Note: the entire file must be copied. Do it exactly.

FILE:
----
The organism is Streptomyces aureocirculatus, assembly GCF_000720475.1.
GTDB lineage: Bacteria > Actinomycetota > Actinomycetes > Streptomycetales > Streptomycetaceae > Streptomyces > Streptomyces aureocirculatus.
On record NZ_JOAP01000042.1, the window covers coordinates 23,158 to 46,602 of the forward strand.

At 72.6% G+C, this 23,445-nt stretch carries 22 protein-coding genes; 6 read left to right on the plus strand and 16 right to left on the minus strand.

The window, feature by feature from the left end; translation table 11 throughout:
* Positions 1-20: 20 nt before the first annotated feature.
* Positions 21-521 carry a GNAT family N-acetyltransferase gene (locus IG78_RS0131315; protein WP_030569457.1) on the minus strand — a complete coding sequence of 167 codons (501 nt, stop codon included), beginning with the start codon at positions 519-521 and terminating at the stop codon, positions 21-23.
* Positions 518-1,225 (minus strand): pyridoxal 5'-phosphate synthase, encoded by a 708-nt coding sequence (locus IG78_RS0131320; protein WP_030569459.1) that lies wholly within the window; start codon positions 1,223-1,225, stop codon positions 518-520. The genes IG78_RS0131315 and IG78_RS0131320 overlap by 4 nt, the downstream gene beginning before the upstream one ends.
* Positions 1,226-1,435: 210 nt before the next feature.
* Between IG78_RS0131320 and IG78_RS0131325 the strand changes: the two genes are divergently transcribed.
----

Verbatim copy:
The organism is Streptomyces aureocirculatus, assembly GCF_000720475.1.
GTDB lineage: Bacteria > Actinomycetota > Actinomycetes > Streptomycetales > Streptomycetaceae > Streptomyces > Streptomyces aureocirculatus.
On record NZ_JOAP01000042.1, the window covers coordinates 23,158 to 46,602 of the forward strand.

At 72.6% G+C, this 23,445-nt stretch carries 22 protein-coding genes; 6 read left to right on the plus strand and 16 right to left on the minus strand.

The window, feature by feature from the left end; translation table 11 throughout:
* Positions 1-20: 20 nt before the first annotated feature.
* Positions 21-521 carry a GNAT family N-acetyltransferase gene (locus IG78_RS0131315; protein WP_030569457.1) on the minus strand — a complete coding sequence of 167 codons (501 nt, stop codon included), beginning with the start codon at positions 519-521 and terminating at the stop codon, positions 21-23.
* Positions 518-1,225 (minus strand): pyridoxal 5'-phosphate synthase, encoded by a 708-nt coding sequence (locus IG78_RS0131320; protein WP_030569459.1) that lies wholly within the window; start codon positions 1,223-1,225, stop codon positions 518-520. The genes IG78_RS0131315 and IG78_RS0131320 overlap by 4 nt, the downstream gene beginning before the upstream one ends.
* Positions 1,226-1,435: 210 nt before the next feature.
* Between IG78_RS0131320 and IG78_RS0131325 the strand changes: the two genes are divergently transcribed.